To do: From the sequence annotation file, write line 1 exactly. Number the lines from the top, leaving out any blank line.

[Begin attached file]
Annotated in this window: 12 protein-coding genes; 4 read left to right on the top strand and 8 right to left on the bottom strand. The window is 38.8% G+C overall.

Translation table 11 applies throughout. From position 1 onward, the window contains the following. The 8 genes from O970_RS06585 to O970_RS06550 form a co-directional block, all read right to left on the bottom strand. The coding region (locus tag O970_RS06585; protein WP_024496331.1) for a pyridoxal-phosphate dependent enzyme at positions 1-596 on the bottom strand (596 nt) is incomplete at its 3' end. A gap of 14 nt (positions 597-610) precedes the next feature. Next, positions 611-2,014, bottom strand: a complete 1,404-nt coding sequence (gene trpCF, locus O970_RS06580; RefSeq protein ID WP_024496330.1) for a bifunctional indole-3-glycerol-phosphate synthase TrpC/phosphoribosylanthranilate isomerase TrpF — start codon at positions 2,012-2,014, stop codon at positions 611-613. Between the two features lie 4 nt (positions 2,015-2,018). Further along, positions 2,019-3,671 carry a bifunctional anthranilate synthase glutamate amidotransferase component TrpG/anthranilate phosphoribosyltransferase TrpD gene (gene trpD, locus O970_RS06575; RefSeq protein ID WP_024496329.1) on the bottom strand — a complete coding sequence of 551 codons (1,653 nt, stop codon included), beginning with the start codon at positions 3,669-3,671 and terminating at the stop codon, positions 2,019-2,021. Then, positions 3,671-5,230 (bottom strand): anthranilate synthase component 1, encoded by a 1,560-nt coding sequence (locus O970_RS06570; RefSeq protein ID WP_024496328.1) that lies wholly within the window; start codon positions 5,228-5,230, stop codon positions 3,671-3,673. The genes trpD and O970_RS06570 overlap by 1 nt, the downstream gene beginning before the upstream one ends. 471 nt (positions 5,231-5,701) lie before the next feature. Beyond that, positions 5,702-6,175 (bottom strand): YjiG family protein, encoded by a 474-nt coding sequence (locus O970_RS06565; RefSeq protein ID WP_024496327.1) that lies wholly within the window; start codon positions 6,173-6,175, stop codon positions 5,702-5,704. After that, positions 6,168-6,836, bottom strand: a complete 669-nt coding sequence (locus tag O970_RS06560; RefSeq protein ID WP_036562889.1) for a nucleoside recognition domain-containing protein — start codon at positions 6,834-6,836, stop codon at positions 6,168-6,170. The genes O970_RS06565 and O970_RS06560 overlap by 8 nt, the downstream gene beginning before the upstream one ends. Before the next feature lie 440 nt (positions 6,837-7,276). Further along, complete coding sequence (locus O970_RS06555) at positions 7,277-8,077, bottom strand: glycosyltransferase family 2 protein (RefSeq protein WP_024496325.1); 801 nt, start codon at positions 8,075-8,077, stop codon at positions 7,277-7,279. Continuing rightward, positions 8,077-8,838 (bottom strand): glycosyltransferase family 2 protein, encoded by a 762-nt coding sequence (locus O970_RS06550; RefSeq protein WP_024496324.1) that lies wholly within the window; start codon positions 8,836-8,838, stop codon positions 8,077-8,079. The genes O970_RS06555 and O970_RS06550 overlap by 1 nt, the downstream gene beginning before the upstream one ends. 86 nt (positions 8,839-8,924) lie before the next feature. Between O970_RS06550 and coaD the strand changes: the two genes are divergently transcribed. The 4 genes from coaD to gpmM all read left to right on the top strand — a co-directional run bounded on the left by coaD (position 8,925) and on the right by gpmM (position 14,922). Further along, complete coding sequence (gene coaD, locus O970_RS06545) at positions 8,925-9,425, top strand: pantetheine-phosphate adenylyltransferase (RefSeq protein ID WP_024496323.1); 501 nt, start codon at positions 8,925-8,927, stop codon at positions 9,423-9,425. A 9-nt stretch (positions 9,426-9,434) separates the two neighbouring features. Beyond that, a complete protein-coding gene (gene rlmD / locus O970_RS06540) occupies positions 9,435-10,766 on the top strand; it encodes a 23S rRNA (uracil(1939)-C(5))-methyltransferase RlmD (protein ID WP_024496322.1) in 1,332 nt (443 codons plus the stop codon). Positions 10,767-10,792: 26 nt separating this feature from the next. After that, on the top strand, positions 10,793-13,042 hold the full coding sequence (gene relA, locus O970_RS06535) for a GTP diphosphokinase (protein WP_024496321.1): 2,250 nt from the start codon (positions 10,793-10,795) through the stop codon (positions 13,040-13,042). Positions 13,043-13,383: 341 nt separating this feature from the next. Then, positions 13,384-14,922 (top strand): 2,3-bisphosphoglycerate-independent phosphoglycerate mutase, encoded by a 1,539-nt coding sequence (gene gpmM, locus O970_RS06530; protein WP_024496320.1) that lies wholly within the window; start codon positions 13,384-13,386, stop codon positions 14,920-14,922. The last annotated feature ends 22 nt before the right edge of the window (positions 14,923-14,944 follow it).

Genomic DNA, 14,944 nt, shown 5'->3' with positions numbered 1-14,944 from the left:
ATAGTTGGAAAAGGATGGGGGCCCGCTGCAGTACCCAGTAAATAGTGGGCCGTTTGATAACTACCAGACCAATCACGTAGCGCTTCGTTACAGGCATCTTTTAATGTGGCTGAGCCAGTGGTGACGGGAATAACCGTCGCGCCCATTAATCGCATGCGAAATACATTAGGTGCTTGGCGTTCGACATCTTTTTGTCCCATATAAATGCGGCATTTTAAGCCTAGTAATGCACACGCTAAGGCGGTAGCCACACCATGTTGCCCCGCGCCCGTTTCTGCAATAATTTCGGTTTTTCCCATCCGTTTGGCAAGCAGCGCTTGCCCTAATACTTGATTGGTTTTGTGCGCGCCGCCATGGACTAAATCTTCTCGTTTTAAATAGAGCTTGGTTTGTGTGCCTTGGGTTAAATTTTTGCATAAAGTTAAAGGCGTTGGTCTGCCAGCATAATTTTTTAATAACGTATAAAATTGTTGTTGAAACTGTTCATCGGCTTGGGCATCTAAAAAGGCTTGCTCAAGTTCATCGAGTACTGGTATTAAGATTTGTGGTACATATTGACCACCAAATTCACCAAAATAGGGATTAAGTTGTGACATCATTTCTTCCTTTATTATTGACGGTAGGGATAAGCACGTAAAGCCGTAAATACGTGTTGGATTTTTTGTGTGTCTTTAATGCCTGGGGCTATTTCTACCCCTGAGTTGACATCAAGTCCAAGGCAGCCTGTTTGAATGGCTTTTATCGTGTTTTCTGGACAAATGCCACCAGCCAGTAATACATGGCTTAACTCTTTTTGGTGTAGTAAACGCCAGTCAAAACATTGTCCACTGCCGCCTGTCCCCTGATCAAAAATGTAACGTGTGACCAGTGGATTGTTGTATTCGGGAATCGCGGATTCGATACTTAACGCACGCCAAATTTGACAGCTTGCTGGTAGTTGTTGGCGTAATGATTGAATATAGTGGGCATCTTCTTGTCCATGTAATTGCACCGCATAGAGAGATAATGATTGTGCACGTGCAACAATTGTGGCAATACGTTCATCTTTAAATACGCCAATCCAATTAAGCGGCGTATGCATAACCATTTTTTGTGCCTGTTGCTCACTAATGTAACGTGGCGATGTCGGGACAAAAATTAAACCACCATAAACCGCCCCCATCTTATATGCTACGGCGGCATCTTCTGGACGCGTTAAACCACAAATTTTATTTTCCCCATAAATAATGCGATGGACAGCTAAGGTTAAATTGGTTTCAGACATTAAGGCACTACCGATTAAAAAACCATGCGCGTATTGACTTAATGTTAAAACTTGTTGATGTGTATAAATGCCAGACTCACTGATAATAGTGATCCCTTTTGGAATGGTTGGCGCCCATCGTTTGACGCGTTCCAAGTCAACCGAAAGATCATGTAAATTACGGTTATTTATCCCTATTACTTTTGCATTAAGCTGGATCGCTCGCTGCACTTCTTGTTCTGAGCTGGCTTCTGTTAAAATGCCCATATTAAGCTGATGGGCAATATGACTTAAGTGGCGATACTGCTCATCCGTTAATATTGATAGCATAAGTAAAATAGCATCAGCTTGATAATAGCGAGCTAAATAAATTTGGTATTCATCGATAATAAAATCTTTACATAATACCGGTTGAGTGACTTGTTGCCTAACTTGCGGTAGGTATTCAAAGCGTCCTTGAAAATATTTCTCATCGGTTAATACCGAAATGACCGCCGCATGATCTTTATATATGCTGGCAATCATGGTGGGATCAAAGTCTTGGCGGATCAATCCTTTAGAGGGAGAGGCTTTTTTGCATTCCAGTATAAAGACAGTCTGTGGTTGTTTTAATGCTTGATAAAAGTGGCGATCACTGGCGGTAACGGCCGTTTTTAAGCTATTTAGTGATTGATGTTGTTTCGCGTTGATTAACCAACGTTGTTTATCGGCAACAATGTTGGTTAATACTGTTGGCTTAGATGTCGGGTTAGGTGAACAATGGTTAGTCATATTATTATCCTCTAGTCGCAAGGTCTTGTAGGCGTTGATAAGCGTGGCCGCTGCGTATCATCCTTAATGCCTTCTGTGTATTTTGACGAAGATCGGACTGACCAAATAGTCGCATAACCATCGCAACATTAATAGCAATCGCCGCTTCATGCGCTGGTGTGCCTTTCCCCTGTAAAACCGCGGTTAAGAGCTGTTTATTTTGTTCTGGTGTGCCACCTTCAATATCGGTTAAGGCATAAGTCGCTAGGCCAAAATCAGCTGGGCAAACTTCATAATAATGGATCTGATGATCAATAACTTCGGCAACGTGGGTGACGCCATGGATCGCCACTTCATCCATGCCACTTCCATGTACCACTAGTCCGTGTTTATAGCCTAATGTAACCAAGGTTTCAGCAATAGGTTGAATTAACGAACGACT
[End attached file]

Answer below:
Annotated in this window: 12 protein-coding genes; 4 read left to right on the top strand and 8 right to left on the bottom strand. The window is 38.8% G+C overall.